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Warning Letters for Misguided Online Direct-To-Consumer Ads and the Age Old Question, “OMG. Have you heard about this?”

September 24, 2015 | Elaina Howard, PhD, RAC, Clinical Research Scientist II | Regulatory Affairs


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In my last blog post detailing direct-to-consumer (DTC) advertising in the age of social media, I briefly summarized the draft guidances for online DTC advertising activities.

In this post, I’ve provided a quick rundown of another great source of information about the FDA’s current thinking; the FDA warning letters that have been issued in response to some unfortunately misguided online DTC ads.

It’s Not the Medium, It’s the Content

Because DTC ads posted on online platforms are a more recent phenomenon compared to print or TV ads, thus far there have been far fewer warning letters issued for DTC ads using this medium. However, the FDA is paying increasingly closer attention to these ads posted via the internet and social media.

As a result, the number of warning letters is increasing, and the platforms on which the offending ads are appearing are becoming more diverse.

To date, the majority of FDA warning letters have been issued in response to online DTC ads appearing on Facebook.


These FDA warning letters issued for DTC ads posted online share a theme: the content of the ad should follow the DTC guidances regardless of the platform.

So, if your ad wouldn’t fly in a magazine or on TV, you shouldn’t try it online!

Because the guidances for DTC ads are in draft status and do not yet provide a complete picture of the agency’s thinking on this topic, a best practice would be to ensure that your online ads conform to any applicable guidances for print/TV in addition to those specific to the internet and social media.

What NOT to Do

FDA warning letters can be viewed by anyone online. Some examples of warning letters issued for online DTC ads in recent years include:

  • Most recently in August 2015, Duchensnay, Inc. was issued a warning letter as a result of material that Kim Kardashian posted to Instagram, Twitter, and Facebook (see picture on right) in which she asked “OMG. Have you heard about this?” and touted the efficacy of Diclegis, but failed to directly communicate any risk information of its use. Kim’s social media posts were submitted as a complaint to the Bad Ad Program (more on this below).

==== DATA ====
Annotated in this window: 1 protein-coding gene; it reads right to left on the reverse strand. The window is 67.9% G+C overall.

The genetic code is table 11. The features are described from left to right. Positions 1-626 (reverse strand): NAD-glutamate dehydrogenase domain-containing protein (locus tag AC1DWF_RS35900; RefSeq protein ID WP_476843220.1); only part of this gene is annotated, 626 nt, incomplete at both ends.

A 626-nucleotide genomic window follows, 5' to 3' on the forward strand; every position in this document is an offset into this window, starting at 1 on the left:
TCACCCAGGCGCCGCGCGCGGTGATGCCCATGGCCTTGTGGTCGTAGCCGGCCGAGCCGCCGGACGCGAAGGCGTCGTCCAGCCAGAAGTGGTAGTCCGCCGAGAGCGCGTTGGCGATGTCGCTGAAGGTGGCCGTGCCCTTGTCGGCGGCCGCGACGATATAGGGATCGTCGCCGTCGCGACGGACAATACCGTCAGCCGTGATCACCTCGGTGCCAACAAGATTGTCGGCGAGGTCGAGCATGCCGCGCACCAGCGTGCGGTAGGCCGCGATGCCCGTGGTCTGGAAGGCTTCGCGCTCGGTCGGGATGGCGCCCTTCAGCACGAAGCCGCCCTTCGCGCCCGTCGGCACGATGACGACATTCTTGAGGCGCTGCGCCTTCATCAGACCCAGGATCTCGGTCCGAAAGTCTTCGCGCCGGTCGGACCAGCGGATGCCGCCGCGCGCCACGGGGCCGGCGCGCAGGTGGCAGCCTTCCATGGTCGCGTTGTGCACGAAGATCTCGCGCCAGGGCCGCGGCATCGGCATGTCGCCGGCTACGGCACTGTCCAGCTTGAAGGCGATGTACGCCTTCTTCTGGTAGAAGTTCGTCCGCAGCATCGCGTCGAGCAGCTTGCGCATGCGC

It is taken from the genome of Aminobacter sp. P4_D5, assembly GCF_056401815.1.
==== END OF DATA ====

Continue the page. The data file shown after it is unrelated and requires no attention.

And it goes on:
• Vitalab Co., Inc. was issued a warning letter in October 2014 citing their website and Facebook posts, which included unapproved claims that their Vit-Ra-Tox products could be used to treat cholera, viruses, parasites, and even broken bones.
  • Institut Biochimique SA was issued a warning letter in February 2014 for their Facebook page for their hypothyroidism product TIROSINT due to omission of risk information and omission of material facts (risks associated with its use).
  • AMARC Enterprises, Inc. was issued a warning letter in October 2012 after FDA investigators discovered that the company, among other things, had “liked” posts on their Facebook page by customers who claimed that AMARC’s veterinary products had cured their cancer (an unapproved claim).

In short, if your DTC ad is accurate, is non-misleading, and presents balanced risk:benefit information without making unapproved claims, you are off to a great start when posting a DTC ad online!

badad As mentioned above, complaints about DTC advertisements may be submitted to the FDA’s Bad Ad Program. This program is designed to educate healthcare providers about the role they can play in helping the agency make sure that prescription drug advertising is truthful and not misleading!

As part of the Bad Ad Program, helpful online resources include continuing education courses as well as educational case studies that are updated periodically with new examples.

Not to Fear; We Can Help!

If you would like an experienced set of eyes reviewing your DTC ads, contact us! We’d be happy to join your team and keep YOUR ad from ending up in the Bad Ad Program’s mailbox!

Category: Regulatory Affairs
Keywords: Bad Ad Program, DTC Ads, Facebook, Internet, Prescription Drug Promotion, Social Media, Warning Letters

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